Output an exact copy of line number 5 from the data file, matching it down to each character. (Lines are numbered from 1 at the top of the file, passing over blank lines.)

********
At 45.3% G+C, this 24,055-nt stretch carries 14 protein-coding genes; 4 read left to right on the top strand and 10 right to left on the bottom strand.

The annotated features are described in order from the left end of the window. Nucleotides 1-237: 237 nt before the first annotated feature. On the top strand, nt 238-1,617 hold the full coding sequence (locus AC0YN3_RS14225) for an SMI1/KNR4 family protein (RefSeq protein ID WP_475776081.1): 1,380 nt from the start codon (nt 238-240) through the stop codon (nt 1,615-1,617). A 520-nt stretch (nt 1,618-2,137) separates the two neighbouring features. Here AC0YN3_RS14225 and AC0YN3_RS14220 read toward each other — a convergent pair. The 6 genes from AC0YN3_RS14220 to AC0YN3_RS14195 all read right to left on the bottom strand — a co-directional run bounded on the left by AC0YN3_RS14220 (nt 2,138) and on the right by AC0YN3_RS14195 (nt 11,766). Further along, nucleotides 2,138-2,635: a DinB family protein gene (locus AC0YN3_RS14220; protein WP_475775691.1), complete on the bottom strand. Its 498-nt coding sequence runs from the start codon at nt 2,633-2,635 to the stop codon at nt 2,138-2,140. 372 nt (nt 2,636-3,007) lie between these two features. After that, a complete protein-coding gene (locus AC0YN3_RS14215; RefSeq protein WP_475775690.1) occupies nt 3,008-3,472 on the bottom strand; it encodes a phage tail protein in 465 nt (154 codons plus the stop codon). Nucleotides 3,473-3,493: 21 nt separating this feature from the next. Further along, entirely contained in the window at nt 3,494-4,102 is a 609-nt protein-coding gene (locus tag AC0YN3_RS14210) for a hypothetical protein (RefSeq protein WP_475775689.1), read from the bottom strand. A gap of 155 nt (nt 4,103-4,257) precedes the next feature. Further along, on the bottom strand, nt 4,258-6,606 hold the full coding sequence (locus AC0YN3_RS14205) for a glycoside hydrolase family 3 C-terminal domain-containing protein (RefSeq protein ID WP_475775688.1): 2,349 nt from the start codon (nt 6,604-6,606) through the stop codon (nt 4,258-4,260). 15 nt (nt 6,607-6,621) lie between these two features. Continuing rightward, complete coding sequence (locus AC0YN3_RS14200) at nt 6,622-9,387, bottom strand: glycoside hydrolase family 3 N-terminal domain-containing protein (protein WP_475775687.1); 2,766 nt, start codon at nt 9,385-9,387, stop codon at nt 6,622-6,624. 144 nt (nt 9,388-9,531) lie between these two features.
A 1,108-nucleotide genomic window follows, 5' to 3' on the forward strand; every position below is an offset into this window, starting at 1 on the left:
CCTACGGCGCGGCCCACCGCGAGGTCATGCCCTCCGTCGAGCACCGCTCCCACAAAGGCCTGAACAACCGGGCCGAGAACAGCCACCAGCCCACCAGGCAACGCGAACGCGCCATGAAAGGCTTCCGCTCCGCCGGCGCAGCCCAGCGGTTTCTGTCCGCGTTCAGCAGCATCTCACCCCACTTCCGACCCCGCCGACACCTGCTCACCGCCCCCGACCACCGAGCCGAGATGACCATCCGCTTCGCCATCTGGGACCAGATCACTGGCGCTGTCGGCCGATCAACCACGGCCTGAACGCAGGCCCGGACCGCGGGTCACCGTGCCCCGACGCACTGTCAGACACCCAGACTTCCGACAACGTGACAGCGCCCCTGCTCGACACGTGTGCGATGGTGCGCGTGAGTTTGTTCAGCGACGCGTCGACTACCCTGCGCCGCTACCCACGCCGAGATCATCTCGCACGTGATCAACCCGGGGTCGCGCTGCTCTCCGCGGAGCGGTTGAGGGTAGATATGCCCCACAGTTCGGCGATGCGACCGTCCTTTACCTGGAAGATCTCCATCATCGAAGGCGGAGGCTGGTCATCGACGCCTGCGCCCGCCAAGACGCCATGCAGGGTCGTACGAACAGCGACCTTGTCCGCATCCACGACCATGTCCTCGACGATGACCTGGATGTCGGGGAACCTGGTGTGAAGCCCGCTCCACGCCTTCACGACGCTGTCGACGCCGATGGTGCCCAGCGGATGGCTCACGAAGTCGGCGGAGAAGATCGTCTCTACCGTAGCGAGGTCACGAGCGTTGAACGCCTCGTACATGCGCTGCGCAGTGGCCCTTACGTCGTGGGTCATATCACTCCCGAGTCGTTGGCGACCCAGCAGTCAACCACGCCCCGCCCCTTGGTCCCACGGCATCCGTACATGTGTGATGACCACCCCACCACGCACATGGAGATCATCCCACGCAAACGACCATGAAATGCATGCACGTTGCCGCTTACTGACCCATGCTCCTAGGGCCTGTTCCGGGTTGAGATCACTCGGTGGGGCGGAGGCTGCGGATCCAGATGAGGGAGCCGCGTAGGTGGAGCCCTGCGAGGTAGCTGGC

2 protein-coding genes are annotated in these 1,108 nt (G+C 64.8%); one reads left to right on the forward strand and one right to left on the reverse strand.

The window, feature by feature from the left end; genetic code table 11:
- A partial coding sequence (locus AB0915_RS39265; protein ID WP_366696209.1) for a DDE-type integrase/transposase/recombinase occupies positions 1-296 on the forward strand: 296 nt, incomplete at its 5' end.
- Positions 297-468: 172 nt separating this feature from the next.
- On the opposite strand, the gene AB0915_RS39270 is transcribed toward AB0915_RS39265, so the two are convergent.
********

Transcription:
2 protein-coding genes are annotated in these 1,108 nt (G+C 64.8%); one reads left to right on the forward strand and one right to left on the reverse strand.